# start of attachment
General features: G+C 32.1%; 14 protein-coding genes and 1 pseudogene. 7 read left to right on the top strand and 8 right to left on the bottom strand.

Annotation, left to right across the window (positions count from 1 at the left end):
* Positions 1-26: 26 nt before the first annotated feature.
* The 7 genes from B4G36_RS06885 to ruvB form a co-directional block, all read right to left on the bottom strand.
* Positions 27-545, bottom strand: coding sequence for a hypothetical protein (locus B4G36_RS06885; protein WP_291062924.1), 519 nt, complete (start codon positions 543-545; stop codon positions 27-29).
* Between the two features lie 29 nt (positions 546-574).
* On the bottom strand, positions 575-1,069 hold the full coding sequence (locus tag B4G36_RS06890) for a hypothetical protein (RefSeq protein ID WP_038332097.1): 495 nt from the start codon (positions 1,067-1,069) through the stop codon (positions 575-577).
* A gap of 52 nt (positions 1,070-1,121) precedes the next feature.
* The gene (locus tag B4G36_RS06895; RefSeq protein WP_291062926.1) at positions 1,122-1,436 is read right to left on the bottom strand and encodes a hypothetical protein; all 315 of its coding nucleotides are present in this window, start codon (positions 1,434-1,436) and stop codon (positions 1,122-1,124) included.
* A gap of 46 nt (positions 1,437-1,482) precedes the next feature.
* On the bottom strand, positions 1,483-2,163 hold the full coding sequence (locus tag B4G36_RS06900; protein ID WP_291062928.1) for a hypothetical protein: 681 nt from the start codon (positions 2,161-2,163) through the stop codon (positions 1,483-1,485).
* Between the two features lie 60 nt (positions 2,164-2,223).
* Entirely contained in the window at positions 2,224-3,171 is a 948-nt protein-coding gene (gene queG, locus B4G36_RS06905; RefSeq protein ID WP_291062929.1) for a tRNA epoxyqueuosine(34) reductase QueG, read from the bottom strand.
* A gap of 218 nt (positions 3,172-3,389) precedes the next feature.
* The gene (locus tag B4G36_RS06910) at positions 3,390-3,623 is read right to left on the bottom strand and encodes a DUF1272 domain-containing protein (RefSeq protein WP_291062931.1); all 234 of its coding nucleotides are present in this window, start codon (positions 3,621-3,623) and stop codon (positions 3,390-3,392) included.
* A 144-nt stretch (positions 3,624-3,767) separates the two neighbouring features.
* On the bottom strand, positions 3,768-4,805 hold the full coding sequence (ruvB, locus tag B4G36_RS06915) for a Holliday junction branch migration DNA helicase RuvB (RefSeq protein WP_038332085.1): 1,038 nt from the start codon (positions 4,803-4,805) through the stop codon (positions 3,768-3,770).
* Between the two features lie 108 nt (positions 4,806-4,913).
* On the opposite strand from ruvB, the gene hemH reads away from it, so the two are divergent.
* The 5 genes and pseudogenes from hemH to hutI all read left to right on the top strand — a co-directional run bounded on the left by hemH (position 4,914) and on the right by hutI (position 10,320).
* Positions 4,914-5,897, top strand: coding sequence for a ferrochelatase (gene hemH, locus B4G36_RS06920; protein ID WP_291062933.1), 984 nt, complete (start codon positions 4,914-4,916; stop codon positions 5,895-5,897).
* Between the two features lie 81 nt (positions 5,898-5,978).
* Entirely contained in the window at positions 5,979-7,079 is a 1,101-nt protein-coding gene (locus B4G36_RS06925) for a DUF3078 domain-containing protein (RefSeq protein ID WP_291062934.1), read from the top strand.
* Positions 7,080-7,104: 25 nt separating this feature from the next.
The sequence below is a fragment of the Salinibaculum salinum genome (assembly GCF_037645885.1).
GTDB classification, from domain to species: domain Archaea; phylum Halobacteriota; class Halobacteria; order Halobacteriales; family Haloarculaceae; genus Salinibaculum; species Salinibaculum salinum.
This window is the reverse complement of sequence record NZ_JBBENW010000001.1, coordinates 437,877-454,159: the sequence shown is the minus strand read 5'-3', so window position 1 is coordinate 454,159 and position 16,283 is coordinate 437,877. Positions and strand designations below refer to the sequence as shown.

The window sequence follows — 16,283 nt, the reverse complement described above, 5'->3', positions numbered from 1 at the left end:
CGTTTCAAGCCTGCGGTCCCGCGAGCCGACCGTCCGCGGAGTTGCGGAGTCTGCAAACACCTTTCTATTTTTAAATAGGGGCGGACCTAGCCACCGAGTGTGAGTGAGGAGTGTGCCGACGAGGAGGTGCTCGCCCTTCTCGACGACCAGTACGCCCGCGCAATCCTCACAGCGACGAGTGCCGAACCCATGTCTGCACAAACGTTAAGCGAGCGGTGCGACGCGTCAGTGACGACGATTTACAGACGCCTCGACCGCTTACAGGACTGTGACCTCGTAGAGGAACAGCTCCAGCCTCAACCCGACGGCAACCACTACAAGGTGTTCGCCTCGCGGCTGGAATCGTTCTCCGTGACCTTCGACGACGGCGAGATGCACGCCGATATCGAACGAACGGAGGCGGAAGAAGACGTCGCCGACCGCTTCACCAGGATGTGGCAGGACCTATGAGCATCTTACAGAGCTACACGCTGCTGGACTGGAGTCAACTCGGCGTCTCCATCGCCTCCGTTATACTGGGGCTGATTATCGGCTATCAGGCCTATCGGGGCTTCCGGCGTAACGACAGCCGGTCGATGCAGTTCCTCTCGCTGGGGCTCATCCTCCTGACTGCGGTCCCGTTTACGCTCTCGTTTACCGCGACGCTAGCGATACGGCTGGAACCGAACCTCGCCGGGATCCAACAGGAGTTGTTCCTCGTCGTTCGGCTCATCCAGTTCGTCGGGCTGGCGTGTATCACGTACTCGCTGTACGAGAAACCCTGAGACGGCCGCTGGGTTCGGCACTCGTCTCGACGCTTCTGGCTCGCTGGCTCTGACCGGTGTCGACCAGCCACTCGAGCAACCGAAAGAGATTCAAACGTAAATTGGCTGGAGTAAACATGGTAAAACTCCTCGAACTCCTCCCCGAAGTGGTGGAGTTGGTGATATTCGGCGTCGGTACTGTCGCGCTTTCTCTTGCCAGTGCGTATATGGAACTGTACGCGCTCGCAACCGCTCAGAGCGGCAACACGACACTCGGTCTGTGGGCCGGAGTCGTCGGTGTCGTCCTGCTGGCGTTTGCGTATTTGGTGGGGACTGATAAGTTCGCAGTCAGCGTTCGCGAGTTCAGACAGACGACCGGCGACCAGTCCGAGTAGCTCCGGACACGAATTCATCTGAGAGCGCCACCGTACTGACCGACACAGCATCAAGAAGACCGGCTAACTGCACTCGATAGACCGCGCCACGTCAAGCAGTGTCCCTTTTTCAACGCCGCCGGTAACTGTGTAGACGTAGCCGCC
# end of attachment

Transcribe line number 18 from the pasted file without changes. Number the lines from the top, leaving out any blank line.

* Between the two features lie 108 nt (positions 4,806-4,913).